Top 10 Pulmonary Hypertension Stories of 2022

Improving patient outcomes, evaluating treatments were hot topics this year

Marisa Wexler, MS avatar

by Marisa Wexler, MS |

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This Top Ten illustration features a host of red blood cells.

Over the past year, the team here at Pulmonary Hypertension News has brought you up-to-date coverage of the latest developments in research, care, and treatment related to pulmonary hypertension (PH).

We hope to continue to be a resource for the PH community in the coming year. Here is a list of the top 10 most-read articles of 2022, with a brief description of each.

No. 10 – Early Detection of PH Essential for Optimal Care, 2022 Guidelines Stress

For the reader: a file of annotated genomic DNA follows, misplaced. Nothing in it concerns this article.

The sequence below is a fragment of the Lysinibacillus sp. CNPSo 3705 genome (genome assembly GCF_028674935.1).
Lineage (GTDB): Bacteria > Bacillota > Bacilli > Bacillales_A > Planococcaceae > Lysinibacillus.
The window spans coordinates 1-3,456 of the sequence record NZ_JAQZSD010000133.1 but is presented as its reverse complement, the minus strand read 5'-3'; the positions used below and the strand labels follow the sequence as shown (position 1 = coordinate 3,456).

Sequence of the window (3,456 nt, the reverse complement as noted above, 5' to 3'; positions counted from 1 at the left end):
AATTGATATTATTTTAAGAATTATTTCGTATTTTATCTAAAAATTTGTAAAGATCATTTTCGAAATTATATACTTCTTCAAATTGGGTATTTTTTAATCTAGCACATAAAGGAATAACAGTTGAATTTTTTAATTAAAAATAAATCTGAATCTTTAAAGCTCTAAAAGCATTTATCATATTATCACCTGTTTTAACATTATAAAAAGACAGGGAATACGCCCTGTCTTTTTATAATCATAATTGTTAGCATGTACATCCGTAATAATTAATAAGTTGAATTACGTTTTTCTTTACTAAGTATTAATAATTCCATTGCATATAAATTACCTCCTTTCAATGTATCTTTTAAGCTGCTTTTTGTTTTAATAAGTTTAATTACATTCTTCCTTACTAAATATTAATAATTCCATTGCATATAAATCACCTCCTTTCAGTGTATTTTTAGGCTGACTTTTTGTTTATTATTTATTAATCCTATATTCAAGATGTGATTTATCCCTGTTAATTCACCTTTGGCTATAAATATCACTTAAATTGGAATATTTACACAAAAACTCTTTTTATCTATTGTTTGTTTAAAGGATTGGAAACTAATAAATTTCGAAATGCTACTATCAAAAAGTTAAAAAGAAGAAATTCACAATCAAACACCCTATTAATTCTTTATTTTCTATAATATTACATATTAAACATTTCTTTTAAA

The European Society of Cardiology and the European Respiratory Society teamed up in August to publish a new set of guidelines for diagnosing and managing PH. The guidelines highlight the disease’s complexity and how care has changed with recent advances in treatment. The societies also stressed the importance of an early diagnosis, and provided a three-step procedure aimed at streamlining a PH diagnosis. The guidelines also note that pregnancy can carry substantial health risks for people with PH, emphasizing that healthcare providers need to have honest discussions with patients about these risks.

No. 9 – Oxygen Therapy Is Only Effective Treatment for COPD With PH: Study